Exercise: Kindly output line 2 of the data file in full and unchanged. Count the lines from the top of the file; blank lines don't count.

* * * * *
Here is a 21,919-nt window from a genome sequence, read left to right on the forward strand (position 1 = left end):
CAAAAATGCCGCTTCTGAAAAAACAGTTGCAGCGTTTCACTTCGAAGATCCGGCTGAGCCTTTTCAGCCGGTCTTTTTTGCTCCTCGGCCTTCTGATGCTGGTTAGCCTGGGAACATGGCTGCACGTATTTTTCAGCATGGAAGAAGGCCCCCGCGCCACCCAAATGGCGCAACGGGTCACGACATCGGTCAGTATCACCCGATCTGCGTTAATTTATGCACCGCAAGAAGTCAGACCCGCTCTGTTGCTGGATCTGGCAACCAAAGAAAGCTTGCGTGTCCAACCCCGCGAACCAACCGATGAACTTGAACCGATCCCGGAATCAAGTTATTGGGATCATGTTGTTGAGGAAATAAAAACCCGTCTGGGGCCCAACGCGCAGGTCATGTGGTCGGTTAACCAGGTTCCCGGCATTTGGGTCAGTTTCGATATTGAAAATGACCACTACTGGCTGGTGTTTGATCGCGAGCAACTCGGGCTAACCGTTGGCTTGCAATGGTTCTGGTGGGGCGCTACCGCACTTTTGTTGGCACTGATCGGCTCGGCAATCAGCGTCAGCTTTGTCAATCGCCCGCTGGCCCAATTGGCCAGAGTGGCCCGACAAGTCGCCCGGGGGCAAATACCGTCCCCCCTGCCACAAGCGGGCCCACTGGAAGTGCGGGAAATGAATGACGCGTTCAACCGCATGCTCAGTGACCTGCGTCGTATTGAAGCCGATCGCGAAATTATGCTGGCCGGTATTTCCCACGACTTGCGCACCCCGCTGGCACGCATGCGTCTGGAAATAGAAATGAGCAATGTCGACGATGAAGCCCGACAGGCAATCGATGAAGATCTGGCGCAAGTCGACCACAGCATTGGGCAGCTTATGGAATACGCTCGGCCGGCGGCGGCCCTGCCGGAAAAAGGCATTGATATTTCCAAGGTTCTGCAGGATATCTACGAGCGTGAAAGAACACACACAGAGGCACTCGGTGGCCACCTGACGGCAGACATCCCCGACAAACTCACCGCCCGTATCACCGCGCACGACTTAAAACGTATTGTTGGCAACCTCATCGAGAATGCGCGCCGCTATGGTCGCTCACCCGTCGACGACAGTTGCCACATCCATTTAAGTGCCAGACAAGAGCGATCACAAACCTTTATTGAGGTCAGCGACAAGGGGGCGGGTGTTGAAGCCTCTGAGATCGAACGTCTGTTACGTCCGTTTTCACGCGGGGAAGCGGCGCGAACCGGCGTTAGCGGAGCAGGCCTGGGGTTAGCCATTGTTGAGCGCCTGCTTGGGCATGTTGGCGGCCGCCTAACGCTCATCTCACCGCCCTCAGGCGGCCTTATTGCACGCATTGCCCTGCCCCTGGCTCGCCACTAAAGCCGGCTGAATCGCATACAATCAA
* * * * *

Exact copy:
CAAAAATGCCGCTTCTGAAAAAACAGTTGCAGCGTTTCACTTCGAAGATCCGGCTGAGCCTTTTCAGCCGGTCTTTTTTGCTCCTCGGCCTTCTGATGCTGGTTAGCCTGGGAACATGGCTGCACGTATTTTTCAGCATGGAAGAAGGCCCCCGCGCCACCCAAATGGCGCAACGGGTCACGACATCGGTCAGTATCACCCGATCTGCGTTAATTTATGCACCGCAAGAAGTCAGACCCGCTCTGTTGCTGGATCTGGCAACCAAAGAAAGCTTGCGTGTCCAACCCCGCGAACCAACCGATGAACTTGAACCGATCCCGGAATCAAGTTATTGGGATCATGTTGTTGAGGAAATAAAAACCCGTCTGGGGCCCAACGCGCAGGTCATGTGGTCGGTTAACCAGGTTCCCGGCATTTGGGTCAGTTTCGATATTGAAAATGACCACTACTGGCTGGTGTTTGATCGCGAGCAACTCGGGCTAACCGTTGGCTTGCAATGGTTCTGGTGGGGCGCTACCGCACTTTTGTTGGCACTGATCGGCTCGGCAATCAGCGTCAGCTTTGTCAATCGCCCGCTGGCCCAATTGGCCAGAGTGGCCCGACAAGTCGCCCGGGGGCAAATACCGTCCCCCCTGCCACAAGCGGGCCCACTGGAAGTGCGGGAAATGAATGACGCGTTCAACCGCATGCTCAGTGACCTGCGTCGTATTGAAGCCGATCGCGAAATTATGCTGGCCGGTATTTCCCACGACTTGCGCACCCCGCTGGCACGCATGCGTCTGGAAATAGAAATGAGCAATGTCGACGATGAAGCCCGACAGGCAATCGATGAAGATCTGGCGCAAGTCGACCACAGCATTGGGCAGCTTATGGAATACGCTCGGCCGGCGGCGGCCCTGCCGGAAAAAGGCATTGATATTTCCAAGGTTCTGCAGGATATCTACGAGCGTGAAAGAACACACACAGAGGCACTCGGTGGCCACCTGACGGCAGACATCCCCGACAAACTCACCGCCCGTATCACCGCGCACGACTTAAAACGTATTGTTGGCAACCTCATCGAGAATGCGCGCCGCTATGGTCGCTCACCCGTCGACGACAGTTGCCACATCCATTTAAGTGCCAGACAAGAGCGATCACAAACCTTTATTGAGGTCAGCGACAAGGGGGCGGGTGTTGAAGCCTCTGAGATCGAACGTCTGTTACGTCCGTTTTCACGCGGGGAAGCGGCGCGAACCGGCGTTAGCGGAGCAGGCCTGGGGTTAGCCATTGTTGAGCGCCTGCTTGGGCATGTTGGCGGCCGCCTAACGCTCATCTCACCGCCCTCAGGCGGCCTTATTGCACGCATTGCCCTGCCCCTGGCTCGCCACTAAAGCCGGCTGAATCGCATACAATCAA